This is the follow up to my initial “call for a Christian student vocation”. Those with some knowledge of Latin will notice that my heading is somewhat redundant since a “vocation” is already a result of a “call”. But if readers have been attentive to what I have written already, quite apart from getting the gist of Nurturing Justice, they will realise that my complaint (made mainly to Christians, but if anyone else is paying attention to my lament then I’m delighted, welcome aboard) is that Christianity is not redundant. So this is a call for a Christian Student vocation if not for a Christian Student Movement across the South West Pacific. We in Australia need to link up with the communities to our North in PNG and West Papua and also across Melanesia, Polynesia and Micronesia, since there the Christian way of life is (still) alive and we are enjoined to not neglect our coming together (Hebr.10:25).
As I wrote last time, this is a re-write of my earlier post that arose from my involvement in a discussion of Peter Berger’s recent view that a “theory of pluralism” should displace the remnants of a “theory of secularisation” within sociology. Something of Berger’s viewpoint is evident from this Youtube video of a panel discussion at Gordon Conwell Seminary December 2014.
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My confrontation with sociology goes back to my under-graduate years at Monash University (1969-1971). That was when I “discovered” my vocation as a Christian student. For as long as I have been reading works about sociology, I have been confronted with the implied and sometimes repeated claim that there simply cannot be a Christian sociology. In other words, the question is historically redundant; perhaps it is useful for clarifying what sociology isn’t, but the positive exploration of what could be involved in a Christian sociology is not at all something that sociology as a university discipline developed in the “west”, need ever entertain. It’s lack of possibility is simply taken for granted.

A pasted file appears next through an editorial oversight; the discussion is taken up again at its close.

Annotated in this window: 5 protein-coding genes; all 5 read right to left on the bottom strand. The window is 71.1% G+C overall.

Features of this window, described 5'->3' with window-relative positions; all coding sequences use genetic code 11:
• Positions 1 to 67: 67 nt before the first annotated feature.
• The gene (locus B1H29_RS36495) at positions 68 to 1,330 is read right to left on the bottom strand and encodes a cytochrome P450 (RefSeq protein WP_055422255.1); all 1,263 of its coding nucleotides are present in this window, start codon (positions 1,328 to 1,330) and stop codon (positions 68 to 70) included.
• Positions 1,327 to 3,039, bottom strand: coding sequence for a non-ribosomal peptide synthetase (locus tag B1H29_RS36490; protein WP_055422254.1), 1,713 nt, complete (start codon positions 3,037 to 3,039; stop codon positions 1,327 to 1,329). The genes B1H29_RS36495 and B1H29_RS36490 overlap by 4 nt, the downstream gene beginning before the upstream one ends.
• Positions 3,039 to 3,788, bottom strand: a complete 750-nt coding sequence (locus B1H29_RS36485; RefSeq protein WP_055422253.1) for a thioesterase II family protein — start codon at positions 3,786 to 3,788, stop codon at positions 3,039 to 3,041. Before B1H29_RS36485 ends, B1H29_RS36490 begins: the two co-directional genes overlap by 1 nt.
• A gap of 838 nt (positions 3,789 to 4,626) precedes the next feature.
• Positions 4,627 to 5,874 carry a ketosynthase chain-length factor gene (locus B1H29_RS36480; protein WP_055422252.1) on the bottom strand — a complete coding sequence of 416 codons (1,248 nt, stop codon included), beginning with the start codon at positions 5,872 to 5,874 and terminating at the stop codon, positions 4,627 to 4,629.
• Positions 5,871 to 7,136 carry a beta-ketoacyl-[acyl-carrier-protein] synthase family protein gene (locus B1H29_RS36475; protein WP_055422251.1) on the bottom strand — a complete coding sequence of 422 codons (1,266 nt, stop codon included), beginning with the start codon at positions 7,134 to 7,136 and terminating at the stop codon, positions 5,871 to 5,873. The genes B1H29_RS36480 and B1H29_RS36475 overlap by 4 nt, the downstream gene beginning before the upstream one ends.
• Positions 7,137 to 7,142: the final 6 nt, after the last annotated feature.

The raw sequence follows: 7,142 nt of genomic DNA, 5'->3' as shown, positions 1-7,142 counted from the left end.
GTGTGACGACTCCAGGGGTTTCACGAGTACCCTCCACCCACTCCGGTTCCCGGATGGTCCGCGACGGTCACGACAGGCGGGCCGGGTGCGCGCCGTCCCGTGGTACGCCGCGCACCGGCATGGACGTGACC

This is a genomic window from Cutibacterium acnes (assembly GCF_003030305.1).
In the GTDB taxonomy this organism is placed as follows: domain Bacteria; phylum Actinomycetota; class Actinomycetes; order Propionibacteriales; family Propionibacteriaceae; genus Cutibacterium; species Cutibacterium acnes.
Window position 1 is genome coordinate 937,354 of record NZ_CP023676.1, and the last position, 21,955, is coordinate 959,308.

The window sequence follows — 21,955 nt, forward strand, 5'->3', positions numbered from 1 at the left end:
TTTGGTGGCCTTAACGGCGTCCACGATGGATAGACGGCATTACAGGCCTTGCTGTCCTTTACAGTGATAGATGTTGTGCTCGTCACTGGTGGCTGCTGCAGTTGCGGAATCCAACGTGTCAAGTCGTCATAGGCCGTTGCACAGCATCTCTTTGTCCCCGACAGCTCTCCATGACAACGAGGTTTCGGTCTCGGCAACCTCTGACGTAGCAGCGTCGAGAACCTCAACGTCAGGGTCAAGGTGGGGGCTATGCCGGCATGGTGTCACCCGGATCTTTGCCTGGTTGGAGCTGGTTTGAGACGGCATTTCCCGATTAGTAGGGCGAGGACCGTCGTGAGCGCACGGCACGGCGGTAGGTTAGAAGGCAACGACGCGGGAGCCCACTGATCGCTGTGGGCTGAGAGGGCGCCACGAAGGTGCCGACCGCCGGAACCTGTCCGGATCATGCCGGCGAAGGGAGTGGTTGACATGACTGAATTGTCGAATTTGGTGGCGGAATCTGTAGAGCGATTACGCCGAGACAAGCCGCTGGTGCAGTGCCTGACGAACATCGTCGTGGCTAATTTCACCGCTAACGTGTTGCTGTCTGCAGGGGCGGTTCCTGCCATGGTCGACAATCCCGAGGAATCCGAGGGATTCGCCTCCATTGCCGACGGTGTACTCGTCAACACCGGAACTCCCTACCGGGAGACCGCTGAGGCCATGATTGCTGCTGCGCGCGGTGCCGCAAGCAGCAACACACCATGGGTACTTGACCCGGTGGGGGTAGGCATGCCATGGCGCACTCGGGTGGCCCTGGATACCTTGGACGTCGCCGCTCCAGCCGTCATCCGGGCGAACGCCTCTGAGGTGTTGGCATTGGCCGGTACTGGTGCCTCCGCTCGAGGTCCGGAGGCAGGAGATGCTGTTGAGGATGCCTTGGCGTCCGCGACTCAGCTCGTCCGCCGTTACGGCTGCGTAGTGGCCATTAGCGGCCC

My initial contact with sociology was with Peter Berger’s Invitation to Sociology (1963). That was when I was preparing to begin courses in sociology. The Monash Arts Faculty Handbook recommended it as “preliminary reading”, “which students should obtain for their personal use.” It took a few years for the full implications of Berger’s “humanistic perspective” to sink in. But at the beginning of my third year, in a course in the Sociology of Education, there came a moment when I realized that the denial of the possibility of a Christian sociology was presupposed by the sociology as I had been taught, and part of a pre-scientific commitment that had wider relevance than just this academic discipline. It was, in fact, an implied and rarely spoken insistence upon the necessity of sociology’s religious neutrality. It was simply accepted that theories and theorising are essentially parts of a religiously neutral exercise.
It came with a lecturer affirming that meaning only arose because humans made their lives meaningful. This involved a recognition that apart from human action life was meaningless. Insight into the religious nature of this (humanistic) affirmation came in the twinkling of an eye. And clearly it was also set forth with a dogmatic insistence upon the religious neutrality of sociology. And so, if sociology was indeed a secular and religiously neutral discipline, as our lecturer had emphatically implied, then there was no place for any scientific or theoretical contribution from the standpoint of a Christian world-view. A Christian sociology was excluded a priori . But on what grounds?
The hidden presumed religious neutrality of sociology had now, in my 3rd year, been openly disclosed by the lecturer himself. This insight hit with what still seems like profound “bombshell” impact. My subsequent studies have ever since been undertaken in the wake of that “bombshell”. It might even be said that my professional contribution to the discipline has been in terms of a sustained, critical examination of the impact of what my friend and colleague Roy Clouser calls the myth of religious neutrality.